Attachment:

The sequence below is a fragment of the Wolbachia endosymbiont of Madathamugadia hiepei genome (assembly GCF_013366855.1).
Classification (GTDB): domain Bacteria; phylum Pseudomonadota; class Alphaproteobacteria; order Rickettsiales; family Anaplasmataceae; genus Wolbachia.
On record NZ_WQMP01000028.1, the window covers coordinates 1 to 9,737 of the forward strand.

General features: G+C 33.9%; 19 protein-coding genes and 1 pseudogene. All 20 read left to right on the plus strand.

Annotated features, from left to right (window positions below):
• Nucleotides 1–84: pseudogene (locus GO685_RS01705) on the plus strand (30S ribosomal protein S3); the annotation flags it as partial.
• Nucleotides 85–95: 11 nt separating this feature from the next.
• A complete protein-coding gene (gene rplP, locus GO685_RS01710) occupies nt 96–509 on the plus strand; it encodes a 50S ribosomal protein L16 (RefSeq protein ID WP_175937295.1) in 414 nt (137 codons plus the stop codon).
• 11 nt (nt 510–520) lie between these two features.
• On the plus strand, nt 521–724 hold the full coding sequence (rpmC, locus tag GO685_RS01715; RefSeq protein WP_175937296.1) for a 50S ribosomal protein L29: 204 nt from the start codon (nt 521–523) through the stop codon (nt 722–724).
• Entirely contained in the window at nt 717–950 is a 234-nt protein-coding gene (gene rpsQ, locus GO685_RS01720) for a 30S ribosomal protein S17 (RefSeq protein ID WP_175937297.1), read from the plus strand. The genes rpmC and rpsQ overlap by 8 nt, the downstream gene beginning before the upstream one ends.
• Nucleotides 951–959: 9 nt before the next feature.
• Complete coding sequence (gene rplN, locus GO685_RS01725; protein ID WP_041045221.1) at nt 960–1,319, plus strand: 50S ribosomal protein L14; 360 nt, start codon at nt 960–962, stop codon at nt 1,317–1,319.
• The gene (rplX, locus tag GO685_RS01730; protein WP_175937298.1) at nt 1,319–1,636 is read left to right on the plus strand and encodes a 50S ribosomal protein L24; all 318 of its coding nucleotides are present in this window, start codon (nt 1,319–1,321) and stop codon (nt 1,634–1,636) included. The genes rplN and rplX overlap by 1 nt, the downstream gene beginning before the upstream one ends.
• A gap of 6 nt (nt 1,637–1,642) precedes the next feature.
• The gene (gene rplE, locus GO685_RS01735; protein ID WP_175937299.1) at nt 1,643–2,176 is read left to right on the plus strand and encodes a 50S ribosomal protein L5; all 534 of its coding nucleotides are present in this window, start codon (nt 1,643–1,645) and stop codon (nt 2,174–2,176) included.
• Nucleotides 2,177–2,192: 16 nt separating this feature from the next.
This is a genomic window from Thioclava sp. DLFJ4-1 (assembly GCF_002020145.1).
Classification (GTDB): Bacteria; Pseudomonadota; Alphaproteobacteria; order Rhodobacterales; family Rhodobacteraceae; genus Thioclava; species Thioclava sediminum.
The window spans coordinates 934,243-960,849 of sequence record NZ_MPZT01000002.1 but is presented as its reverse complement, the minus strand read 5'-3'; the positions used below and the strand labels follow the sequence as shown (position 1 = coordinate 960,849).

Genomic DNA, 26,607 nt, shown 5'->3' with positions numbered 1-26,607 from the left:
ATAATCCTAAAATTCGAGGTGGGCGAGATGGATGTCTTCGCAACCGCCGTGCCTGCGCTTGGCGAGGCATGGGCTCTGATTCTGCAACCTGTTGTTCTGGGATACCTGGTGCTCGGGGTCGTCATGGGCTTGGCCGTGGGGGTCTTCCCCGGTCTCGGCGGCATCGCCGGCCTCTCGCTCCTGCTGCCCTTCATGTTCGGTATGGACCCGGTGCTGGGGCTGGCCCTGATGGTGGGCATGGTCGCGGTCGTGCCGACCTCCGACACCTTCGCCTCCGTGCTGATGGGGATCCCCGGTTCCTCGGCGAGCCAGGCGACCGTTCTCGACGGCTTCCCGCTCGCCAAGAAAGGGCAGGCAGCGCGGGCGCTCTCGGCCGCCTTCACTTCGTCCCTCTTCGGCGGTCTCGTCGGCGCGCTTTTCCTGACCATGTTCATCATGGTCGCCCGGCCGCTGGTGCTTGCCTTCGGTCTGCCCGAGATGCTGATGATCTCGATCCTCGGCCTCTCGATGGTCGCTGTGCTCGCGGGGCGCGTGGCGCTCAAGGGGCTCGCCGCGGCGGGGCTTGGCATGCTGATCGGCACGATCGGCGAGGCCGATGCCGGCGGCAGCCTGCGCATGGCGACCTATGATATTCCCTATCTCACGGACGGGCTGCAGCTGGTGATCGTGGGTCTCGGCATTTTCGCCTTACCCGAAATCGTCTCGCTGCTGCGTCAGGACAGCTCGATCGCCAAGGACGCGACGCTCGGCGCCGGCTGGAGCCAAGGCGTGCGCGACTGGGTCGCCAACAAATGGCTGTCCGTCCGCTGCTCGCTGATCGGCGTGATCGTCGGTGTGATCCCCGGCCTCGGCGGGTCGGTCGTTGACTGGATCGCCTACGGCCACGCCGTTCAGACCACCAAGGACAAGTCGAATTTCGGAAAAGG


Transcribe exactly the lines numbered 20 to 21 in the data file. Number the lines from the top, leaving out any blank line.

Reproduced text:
The window spans coordinates 934,243-960,849 of sequence record NZ_MPZT01000002.1 but is presented as its reverse complement, the minus strand read 5'-3'; the positions used below and the strand labels follow the sequence as shown (position 1 = coordinate 960,849).

Genomic DNA, 26,607 nt, shown 5'->3' with positions numbered 1-26,607 from the left: